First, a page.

VR therapy could reduce acute and chronic pain

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Cedars-Sinai’s Brennan Spiegel has published a study showing that VR therapy could reduce acute and chronic pain.

100 gastrointestinal, cardiac, neurological and post-surgical pain patients with an average pain score of 5.4 were included.  Fifty patients watched a 15-minute nature video. Fifty patients watched a 15-minute animated game with VR goggles.
The patients who watched the nature video had a 13% decrease in  pain scores.  The patients who watched the virtual reality game had a 24% decrease.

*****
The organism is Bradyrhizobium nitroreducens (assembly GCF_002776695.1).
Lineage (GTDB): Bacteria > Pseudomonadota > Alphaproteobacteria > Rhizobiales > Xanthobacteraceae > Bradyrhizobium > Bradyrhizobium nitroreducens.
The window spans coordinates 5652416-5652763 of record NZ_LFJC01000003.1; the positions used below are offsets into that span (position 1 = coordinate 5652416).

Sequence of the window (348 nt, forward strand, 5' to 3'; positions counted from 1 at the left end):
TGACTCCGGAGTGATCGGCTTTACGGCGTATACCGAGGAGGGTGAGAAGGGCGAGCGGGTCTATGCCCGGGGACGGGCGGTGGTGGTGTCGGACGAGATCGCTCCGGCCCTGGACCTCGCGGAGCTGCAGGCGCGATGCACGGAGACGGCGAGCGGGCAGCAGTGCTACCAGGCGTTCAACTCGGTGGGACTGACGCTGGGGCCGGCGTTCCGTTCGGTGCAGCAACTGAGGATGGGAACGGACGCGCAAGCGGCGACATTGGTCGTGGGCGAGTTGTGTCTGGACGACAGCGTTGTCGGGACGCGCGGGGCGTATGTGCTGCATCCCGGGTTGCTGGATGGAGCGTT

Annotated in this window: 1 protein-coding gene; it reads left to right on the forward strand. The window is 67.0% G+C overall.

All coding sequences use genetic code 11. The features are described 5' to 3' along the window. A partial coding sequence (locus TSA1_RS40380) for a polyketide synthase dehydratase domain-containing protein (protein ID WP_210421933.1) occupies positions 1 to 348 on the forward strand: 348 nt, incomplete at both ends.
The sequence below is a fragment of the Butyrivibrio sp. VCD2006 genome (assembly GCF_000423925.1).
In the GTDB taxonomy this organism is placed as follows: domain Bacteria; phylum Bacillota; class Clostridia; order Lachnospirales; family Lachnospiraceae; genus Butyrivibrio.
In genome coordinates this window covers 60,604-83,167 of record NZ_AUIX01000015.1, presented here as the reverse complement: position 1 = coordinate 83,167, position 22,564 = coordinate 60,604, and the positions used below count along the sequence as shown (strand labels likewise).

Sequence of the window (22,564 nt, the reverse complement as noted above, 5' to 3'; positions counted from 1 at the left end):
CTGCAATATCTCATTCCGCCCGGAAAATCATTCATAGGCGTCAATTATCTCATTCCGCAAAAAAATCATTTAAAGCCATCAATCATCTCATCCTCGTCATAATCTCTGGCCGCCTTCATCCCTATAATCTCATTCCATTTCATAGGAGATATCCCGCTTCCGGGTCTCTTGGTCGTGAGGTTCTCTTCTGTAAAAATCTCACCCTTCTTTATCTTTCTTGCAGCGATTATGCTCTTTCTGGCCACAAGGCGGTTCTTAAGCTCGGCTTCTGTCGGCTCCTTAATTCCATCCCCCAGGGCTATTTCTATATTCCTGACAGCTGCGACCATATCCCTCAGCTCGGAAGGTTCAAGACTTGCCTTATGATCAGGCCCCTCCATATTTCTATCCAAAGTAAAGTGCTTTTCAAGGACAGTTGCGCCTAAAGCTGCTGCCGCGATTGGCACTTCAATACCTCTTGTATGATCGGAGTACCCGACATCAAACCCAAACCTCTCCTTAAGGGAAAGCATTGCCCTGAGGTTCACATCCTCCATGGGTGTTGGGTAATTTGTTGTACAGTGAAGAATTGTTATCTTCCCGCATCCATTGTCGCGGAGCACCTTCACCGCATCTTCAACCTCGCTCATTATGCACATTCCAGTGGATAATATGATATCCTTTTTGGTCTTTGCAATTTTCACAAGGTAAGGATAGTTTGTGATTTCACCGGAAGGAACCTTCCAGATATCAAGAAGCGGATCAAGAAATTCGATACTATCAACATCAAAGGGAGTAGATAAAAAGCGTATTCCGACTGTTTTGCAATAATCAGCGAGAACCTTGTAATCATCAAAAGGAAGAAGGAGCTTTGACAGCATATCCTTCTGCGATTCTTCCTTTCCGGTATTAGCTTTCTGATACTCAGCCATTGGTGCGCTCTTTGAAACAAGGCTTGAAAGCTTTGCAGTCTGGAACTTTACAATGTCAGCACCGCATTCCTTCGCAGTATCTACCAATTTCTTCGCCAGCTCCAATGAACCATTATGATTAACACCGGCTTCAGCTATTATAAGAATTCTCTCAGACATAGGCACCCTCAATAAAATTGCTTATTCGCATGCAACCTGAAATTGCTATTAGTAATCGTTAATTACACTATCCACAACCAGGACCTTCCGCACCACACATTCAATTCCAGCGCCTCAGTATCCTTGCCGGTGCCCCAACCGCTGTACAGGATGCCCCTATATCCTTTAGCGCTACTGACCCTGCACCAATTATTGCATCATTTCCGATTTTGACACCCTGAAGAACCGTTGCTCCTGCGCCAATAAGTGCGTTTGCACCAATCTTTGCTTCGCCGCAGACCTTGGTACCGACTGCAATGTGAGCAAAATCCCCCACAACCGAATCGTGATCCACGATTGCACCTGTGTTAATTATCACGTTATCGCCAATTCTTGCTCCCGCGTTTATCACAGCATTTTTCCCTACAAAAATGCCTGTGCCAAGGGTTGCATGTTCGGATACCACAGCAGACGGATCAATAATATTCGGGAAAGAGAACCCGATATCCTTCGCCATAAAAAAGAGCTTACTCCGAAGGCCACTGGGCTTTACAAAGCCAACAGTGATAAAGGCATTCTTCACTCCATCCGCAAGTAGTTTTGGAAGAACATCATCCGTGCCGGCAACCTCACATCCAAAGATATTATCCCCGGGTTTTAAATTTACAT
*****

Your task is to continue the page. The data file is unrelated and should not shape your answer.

Th researchers are not sure how VR actually reduces pain, but thnk that it could be due to immersive distraction.  According to Spiegel:

“When the mind is deeply engaged in an immersive experience, it becomes difficult, if not impossible, to perceive stimuli outside of the field of attention. By ‘hijacking’ the auditory, visual, and proprioception senses, VR is thought to create an immersive distraction that restricts the mind from processing pain.”

Potential side effects of VR include dizziness, vomiting, nausea or epileptic seizures, therefore patients must be carefully screened and monitored.


Join ApplySci at Wearable Tech + Digital Health + NeuroTech Boston – Featuring Ed Boyden, Roz Picard, Tom Insel, John Rogers, Jamshid Ghajar and  Nathan Intrator – September 19, 2017 at the MIT Media Lab